• I have been an educator for 22 years, a mom for 17 and a foster parent for over 7. I have worked with countless parents and children, who have shared countless opinions, on how to raise, discipline and care for children. I am always cautious when someone’s opinion is loaded with many absolutes such as always, never or the only way. When dealing with human beings much of what we do is not an always,never or only way. I respect you have an opinion but I struggle with it being loaded with “The only way to . . .” and “Never removing from parents . . .” not to mention some statistic that I don’t feel are valid (Less than 1% of both parents are abusers ?) Personally, I have had placements where that IS true – I share a fact there.
      The absolutes I would infuse into this discussion would be that a child should ALWAYS FEEL SAFE, a child should NEVER BE ABUSED and a child should ALWAYS FEEL LOVED! If those things can happen by the child staying with their family (immediate or extended) then great. If the family, immediate and extended cannot provide a safe environment, cannot avoid trouble with the law, cannot stay sober/drug-free, cannot take medication or seek help for a mental illness. . . then that is NOT the best place for that child. No amount of DNA shared makes you a good parent or the best choice.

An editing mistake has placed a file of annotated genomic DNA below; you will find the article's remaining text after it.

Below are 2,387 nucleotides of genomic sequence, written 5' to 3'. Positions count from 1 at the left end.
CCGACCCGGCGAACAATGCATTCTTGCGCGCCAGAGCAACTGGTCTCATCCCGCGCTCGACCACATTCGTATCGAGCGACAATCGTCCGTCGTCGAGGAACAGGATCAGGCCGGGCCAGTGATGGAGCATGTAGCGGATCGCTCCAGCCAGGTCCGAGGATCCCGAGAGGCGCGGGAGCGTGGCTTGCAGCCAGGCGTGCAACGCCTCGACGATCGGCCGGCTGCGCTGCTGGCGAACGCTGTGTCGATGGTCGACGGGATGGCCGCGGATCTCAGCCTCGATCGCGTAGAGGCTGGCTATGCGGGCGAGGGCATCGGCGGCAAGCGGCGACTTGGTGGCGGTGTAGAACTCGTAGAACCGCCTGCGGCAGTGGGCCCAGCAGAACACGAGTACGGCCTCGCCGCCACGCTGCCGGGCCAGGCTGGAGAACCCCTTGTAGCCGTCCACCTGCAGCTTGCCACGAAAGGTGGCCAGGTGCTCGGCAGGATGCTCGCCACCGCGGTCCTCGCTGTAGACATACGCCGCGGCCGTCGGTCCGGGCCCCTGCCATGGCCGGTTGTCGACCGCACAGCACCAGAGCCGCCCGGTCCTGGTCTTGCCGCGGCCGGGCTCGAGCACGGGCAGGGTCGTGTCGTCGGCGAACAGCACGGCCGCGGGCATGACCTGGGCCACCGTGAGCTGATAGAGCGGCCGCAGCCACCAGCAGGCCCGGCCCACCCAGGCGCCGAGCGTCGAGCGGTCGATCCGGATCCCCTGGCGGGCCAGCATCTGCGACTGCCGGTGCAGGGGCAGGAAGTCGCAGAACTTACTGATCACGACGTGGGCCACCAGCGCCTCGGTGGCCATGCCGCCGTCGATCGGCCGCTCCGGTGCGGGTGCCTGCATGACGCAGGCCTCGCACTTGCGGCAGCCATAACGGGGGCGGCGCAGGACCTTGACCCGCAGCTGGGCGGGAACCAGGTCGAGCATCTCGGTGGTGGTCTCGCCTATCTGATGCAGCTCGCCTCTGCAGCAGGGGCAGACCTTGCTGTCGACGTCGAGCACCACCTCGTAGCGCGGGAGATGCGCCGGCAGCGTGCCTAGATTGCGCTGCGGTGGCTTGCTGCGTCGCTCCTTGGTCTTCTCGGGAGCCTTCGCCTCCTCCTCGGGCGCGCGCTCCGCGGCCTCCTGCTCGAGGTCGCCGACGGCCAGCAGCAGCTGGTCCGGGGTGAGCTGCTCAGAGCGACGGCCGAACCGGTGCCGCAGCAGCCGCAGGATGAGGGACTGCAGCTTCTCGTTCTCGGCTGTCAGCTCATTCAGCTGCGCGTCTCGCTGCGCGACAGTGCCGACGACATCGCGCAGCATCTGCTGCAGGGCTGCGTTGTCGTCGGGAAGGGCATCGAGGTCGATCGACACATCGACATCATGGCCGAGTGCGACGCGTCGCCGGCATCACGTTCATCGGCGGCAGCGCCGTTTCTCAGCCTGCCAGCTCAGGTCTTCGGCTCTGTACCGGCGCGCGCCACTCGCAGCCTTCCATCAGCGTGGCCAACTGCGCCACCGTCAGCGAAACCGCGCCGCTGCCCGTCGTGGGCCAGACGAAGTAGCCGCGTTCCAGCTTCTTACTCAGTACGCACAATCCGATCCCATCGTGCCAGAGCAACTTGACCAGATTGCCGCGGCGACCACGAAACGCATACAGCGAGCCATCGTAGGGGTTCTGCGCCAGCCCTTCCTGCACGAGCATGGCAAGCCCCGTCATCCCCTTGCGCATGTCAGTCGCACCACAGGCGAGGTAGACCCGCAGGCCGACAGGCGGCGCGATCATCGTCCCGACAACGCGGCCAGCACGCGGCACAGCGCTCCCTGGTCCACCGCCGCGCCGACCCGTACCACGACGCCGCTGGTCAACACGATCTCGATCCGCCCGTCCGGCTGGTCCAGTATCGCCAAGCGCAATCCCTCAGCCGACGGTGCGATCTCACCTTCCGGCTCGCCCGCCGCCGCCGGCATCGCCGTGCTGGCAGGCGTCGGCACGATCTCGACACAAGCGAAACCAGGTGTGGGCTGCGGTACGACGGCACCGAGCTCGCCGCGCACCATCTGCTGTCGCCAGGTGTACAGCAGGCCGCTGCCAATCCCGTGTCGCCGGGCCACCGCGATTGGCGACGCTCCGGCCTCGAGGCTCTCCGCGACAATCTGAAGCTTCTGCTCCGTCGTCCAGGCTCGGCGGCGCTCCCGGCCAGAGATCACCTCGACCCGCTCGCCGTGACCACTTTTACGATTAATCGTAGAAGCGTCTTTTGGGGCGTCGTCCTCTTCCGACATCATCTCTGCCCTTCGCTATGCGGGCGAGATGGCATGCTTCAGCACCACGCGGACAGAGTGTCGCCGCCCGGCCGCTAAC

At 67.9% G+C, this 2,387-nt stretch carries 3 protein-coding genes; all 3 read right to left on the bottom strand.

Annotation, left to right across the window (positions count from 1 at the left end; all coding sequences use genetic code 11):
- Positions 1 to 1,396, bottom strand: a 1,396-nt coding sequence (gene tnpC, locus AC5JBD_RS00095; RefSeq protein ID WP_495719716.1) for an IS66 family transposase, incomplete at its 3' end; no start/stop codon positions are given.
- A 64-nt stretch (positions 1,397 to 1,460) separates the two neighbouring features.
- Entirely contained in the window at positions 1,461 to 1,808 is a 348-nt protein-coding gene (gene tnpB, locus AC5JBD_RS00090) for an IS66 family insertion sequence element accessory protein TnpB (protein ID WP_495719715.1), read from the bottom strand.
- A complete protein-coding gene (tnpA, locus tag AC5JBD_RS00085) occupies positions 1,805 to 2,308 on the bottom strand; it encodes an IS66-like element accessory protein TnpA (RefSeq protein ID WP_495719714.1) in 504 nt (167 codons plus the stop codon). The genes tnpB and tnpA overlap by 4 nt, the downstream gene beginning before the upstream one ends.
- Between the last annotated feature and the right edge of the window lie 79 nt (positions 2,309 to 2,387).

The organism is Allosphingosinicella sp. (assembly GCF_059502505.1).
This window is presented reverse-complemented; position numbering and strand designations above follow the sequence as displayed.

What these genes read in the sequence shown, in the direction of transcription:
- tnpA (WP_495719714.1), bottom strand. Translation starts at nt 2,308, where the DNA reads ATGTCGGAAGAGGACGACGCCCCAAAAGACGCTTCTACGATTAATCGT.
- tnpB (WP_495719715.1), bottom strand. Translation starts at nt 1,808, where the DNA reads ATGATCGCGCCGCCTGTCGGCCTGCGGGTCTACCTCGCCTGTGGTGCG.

The incredible thing about fostering is the amazing moms and dads that take in a child, love a child, heal a child and forgo judgement to work with that child’s biological families. They give daily so selflessly and work so tirelessly to change a child’s, a family’s story. Our goal is always reunification but at the same time we hold dear the best interest of the child. You would have to agree with me that is is in a child’s best interest to . . .
      not be beaten and bear bruises/broken bones
      not be left alone without food or electricity
      not be sexually molested
      not raise your baby siblings when you are barely past the toddler stage yourself.
      What is important here is the best interest of a child, not the place, in your opinion, you feel is best for that to happen in. IT WAS NEVER ABOUT A PLACE . . . IT WAS ALWAYS ABOUT A CHILD!!